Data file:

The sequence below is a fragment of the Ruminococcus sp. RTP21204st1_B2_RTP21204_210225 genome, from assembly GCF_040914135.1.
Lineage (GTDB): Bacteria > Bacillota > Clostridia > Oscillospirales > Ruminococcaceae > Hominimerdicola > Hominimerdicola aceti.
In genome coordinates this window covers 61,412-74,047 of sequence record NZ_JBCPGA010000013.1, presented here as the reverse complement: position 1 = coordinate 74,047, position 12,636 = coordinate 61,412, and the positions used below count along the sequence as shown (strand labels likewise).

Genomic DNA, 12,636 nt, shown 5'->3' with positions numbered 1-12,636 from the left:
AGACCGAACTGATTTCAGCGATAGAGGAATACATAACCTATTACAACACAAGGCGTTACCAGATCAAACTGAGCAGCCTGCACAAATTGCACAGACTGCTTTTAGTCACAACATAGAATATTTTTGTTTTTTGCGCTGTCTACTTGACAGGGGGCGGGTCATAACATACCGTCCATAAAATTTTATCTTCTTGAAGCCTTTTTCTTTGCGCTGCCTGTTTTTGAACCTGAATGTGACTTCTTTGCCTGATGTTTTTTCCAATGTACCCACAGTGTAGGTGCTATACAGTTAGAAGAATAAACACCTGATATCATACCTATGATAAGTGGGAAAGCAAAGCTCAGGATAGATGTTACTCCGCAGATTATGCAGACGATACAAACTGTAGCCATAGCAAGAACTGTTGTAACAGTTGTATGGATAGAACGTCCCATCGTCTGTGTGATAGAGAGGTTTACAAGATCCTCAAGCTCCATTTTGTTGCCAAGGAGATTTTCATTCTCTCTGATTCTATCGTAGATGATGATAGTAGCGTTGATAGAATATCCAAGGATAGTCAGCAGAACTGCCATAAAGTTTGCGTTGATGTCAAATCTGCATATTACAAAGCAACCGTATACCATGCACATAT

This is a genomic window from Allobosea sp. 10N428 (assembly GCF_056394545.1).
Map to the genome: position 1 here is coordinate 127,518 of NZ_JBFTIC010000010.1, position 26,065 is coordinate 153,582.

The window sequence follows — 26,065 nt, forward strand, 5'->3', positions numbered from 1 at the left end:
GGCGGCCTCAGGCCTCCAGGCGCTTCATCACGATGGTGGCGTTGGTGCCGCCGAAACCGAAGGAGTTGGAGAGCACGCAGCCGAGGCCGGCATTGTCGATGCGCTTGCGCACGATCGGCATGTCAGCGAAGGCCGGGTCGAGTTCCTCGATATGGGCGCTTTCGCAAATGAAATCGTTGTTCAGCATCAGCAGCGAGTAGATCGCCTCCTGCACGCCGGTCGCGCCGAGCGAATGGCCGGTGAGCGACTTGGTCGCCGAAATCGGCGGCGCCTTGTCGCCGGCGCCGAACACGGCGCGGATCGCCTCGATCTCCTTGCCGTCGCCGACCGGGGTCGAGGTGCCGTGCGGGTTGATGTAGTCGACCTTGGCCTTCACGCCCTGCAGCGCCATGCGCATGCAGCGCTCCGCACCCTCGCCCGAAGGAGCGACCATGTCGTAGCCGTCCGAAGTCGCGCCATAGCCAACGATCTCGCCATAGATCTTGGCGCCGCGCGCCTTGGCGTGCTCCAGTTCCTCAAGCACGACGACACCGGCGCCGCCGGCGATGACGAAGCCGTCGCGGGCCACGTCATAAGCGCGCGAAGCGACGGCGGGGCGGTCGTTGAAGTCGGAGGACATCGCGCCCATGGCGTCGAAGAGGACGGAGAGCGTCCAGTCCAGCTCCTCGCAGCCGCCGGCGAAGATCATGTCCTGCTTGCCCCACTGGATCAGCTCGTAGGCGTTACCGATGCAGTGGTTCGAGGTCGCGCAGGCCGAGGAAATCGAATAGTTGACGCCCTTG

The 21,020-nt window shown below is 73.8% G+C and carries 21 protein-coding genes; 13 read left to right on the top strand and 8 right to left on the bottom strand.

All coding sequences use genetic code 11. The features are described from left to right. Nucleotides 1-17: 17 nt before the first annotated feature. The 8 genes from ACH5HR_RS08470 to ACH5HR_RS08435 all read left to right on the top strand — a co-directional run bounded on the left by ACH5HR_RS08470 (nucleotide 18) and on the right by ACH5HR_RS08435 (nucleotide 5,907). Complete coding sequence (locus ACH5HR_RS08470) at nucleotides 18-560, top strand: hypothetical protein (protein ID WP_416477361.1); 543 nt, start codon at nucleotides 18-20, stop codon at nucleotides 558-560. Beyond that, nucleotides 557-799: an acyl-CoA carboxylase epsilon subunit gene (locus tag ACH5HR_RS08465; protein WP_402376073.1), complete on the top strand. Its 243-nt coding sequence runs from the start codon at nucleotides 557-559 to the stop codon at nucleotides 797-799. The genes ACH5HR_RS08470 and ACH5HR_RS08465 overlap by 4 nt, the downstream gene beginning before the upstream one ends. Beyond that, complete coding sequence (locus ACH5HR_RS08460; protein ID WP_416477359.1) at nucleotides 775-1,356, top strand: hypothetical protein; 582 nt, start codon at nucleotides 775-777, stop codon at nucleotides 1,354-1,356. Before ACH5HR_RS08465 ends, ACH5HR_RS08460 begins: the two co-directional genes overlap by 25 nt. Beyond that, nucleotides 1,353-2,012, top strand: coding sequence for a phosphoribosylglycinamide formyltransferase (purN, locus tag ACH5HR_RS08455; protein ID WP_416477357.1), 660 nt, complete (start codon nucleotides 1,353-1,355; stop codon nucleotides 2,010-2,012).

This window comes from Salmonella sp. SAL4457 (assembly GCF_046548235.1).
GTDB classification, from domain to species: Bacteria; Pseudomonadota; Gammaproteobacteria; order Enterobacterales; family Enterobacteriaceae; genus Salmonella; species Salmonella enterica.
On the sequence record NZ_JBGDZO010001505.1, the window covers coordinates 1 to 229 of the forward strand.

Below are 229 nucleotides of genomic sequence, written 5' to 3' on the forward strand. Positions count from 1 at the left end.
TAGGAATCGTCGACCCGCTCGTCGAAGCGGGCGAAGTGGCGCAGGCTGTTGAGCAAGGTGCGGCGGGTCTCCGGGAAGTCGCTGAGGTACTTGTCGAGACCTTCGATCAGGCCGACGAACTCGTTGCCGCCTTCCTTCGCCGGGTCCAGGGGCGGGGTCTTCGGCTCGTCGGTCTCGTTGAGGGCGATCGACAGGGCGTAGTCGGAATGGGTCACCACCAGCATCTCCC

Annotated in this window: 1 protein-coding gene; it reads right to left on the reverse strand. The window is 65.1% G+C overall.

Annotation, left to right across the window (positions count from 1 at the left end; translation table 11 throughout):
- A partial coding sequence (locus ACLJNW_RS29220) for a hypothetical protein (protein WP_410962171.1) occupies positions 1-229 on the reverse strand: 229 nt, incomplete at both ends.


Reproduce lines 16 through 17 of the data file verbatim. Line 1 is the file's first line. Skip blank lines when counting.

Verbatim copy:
TAGGAATCGTCGACCCGCTCGTCGAAGCGGGCGAAGTGGCGCAGGCTGTTGAGCAAGGTGCGGCGGGTCTCCGGGAAGTCGCTGAGGTACTTGTCGAGACCTTCGATCAGGCCGACGAACTCGTTGCCGCCTTCCTTCGCCGGGTCCAGGGGCGGGGTCTTCGGCTCGTCGGTCTCGTTGAGGGCGATCGACAGGGCGTAGTCGGAATGGGTCACCACCAGCATCTCCC

Annotated in this window: 1 protein-coding gene; it reads right to left on the reverse strand. The window is 65.1% G+C overall.